Amid the shouting and arm-flailing of the Senate's Panama Canal treaties debate, few things attracted more attention yesterday than a nonevent - the failure of Kentucky's Democratic Sen. Wendell H. Ford to speak.

On Tuesday, Ford announced that he would take the floor yesterday to reveal whether he will be among the "yeas" or "nays" when the first of the two treaties comes up for a final vote this afternoon.

But, shortly before Ford was due to make his announcement, his office quietly informed the Senate leadership that he was canceling his scheduled 15 minutes of floor time. Instead of the verbal cut and thrust of the debate, Ford had decided to sit out the day secluded behind the doors of his office.

He had good reason. Ford is among the roughly half-dozen undecided senators who will determine whether the Carter administration can muster the 67 votes - two-thirds of the 100 senators - required for approval of the treaties.

Yesterday, his suite in the Dirksen Office Building across from the Capitol was under almost continual siege by pro and anti-treaty forces seeking to win the heart and mind - and thereby the vote - of Kentucky's Junior senator.

The day of pressure began early, with the 7:15 a.m. arrival at Ford's office of Vice President Mondale. Shortly afterward, Mondale was joined by two more of the White House's lobbying heavyweights, Robert S. Strauss, the president's trade negotiator, and Hamilton Jordan, Carter's chief political adviser.

Their message, Ford confided in an interview later, was plain enough: the president would be most grateful if a fellow Democrat and southern like Ford could look deeply at the issues and realize that a vote for the treaties is a vote for the national interest.

"They told me that what's at stake is a test of whether the president will come out of the treaty vote with enough strength to negotiate credibly with the rest of the world in the future," Ford said.

The same message, he added, had been conveyed by Carter himself in phone calls Monday and Tuesday. In addition, Ford said, "the president told me I have a standing invitation to come over to the White House and talk anytime I feel like it."

The early morning attentin from the White House team was only the opening salvo. Shortly thereafter came a phone call from Sen. Abraham A. Ribicoff (D-Conn.), a long-standing treaty supporter, and then, even more significant, Sen. Russell B. Long (D-La.) dropped by for a lengthy chat.

Long yesterday broke his own uncommitted stance to declare for the treaties. His call on Ford, the Kentuckian said, "was to try and convince me that he knew the problems I'm facing because he comes from a state where there is strong opposition to the treaties, like in Kentucky."

"But," Ford continued, "he said that, after 30 years in the Senate, he's learned that there are times when you've got to go against your constituents because you know it's in the larger national interest."

Ford, whose past statements have caused Senate headcounters to consider him as leaning against the treaties, wouldn't say that his visitors were causing him to reverse field. But he did admit that they had given him pause.

"I had fully intended to make a statement today," he said. "After the visits I've had, though, I decided to take a step back and look at it again."

However, while Ford huddled with his aides pondering "one of the toughest decisions in all my political life," those on the other side of the canal fight were training their guns on the senator.

Throughout the day, Ford's office assistants filed in and out carrying armloads of telegrams and letters from all parts of the country, urging him to vote against the treaties.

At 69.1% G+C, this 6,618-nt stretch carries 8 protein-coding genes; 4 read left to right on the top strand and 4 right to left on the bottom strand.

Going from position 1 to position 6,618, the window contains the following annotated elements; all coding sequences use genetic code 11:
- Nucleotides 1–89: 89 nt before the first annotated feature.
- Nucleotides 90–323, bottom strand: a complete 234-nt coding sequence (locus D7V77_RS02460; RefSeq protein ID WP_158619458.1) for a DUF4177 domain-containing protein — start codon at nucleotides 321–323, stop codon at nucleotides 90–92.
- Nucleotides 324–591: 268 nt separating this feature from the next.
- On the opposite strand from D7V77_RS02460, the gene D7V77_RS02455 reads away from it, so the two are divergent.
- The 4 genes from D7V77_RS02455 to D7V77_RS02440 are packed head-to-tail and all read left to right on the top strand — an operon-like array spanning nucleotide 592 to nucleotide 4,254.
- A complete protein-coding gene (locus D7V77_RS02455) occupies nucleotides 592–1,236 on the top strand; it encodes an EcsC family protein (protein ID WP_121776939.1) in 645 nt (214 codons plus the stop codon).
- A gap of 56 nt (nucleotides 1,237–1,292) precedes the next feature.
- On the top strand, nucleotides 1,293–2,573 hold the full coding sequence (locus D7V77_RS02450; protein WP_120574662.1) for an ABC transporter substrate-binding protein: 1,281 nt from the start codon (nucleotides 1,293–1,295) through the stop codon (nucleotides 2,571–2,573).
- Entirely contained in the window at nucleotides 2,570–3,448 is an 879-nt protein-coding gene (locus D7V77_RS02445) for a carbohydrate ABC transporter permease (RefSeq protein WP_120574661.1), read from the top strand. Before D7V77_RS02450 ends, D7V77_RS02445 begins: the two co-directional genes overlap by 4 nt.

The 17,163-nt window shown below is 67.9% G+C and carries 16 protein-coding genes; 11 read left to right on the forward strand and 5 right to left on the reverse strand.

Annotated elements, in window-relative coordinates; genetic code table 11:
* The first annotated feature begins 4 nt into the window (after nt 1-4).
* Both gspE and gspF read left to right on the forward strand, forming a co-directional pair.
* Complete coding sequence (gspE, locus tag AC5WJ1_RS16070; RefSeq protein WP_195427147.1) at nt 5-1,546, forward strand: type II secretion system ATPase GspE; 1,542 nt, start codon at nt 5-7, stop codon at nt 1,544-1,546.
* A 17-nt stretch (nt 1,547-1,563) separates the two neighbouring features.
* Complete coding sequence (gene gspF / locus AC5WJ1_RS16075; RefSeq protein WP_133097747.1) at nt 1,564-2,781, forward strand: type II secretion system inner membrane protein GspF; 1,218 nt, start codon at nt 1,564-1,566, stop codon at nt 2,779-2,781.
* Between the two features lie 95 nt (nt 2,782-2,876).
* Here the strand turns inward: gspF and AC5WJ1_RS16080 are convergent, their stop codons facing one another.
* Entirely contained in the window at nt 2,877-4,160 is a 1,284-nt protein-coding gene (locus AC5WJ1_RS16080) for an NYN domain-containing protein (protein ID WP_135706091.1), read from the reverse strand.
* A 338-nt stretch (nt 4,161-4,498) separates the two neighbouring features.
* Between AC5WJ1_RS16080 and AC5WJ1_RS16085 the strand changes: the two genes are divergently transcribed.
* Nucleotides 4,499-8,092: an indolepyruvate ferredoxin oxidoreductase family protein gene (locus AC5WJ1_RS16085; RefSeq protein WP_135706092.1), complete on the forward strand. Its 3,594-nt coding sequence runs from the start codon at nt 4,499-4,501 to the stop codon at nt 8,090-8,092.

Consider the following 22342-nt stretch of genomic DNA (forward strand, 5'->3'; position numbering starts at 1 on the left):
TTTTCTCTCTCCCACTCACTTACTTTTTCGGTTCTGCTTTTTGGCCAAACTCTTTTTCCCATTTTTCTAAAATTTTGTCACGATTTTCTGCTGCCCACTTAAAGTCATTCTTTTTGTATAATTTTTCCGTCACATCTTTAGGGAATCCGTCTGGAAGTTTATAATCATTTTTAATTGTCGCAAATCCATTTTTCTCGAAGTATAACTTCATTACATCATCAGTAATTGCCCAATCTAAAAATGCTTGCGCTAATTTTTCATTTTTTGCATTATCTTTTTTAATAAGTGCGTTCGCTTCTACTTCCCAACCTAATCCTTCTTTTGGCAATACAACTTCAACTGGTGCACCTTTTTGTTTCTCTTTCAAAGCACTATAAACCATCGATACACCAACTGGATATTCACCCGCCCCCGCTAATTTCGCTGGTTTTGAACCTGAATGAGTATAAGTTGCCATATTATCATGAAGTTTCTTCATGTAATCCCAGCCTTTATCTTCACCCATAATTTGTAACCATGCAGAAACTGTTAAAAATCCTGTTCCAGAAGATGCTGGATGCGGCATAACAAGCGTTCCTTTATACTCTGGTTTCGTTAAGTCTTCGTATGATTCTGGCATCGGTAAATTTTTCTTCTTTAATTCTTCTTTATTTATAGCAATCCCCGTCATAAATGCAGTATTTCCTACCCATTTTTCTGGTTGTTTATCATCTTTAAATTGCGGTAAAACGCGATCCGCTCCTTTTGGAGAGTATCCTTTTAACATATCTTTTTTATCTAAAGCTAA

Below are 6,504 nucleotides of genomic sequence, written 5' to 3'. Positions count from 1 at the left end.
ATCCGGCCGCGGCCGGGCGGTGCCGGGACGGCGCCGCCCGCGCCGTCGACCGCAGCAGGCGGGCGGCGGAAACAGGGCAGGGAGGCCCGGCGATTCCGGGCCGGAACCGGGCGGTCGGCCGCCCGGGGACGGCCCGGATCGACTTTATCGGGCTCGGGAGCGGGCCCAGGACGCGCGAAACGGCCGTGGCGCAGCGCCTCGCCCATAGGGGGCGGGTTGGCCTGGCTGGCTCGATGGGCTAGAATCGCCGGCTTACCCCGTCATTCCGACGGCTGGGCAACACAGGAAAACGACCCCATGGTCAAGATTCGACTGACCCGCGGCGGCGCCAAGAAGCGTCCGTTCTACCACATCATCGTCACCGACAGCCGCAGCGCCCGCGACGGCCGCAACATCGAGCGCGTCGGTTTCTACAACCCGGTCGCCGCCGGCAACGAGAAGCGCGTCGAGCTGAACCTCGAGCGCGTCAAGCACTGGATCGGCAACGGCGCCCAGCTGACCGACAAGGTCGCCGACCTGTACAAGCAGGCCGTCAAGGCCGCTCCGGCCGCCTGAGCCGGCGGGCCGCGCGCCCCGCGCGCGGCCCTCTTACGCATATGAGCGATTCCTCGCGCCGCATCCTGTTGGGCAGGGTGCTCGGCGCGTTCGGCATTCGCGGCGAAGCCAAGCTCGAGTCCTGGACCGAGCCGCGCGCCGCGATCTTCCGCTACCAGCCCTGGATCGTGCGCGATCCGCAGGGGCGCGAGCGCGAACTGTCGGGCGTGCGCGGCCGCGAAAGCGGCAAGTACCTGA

In the outer reception room, the switchboard buzzed with calls that seemed to represent every area code in the phone book.Those from Kentucky were fielded by the senator's hard-pressed staff, while callers from other states were asked politely if they would like to be transferred to another senator.

Through it all, Ford stayed in the background, quietly pondering his decision. His doubts about the treaties, he said, are rooted in concern over whether they provide adequately for U.S. defense of the canal after Panama assumes control in the year 2000 and the financial cost involved in the transfer of the canal.

In addition, he said, "I'm frankly bothered by the fact that the majority opinion in my state - indeed in most other states - is opposed. I have to ask myself if we're listening to what the people want - whether we'd be reflecting what the people are saying if we vote for treaties."

Some administration sources said privately that they believe Ford also is miffed at the White House because of differences about the administration's position on the use of coal, a major Kentucky resource, in its energy program.

These sources said Ford recently had refused to accept calls from Frank Moore, the White House's chief of congressional liaison, and speculated that he might be using his canal vote to wring concessions on the energy disputes.

That was denied strongly by the senator's staff. Ford himself said only that his treaty vote would be determined by "the merits of the issue."

"In the end," he said, "you can get all the advice in the world; but those who give you advice don't vote. That's why I'd like to stay out of the line of fire and think this thing through calmly and quietly for the next few hours."

However, it seemed unlikely that he would get that wish. By an ironic twist of timing, last night was the annual Democratic congressional fund-raising dinner - an event of which Ford is cochairman.

So, at the end of the day, Ford found himself heading not for some quiet, contemplative retreat but for the grand ballroom of the Washington Hilton Hotel, where many key administration officials, including the president himself, would be present and probably tempted to apply one last round of pressure before today's vote.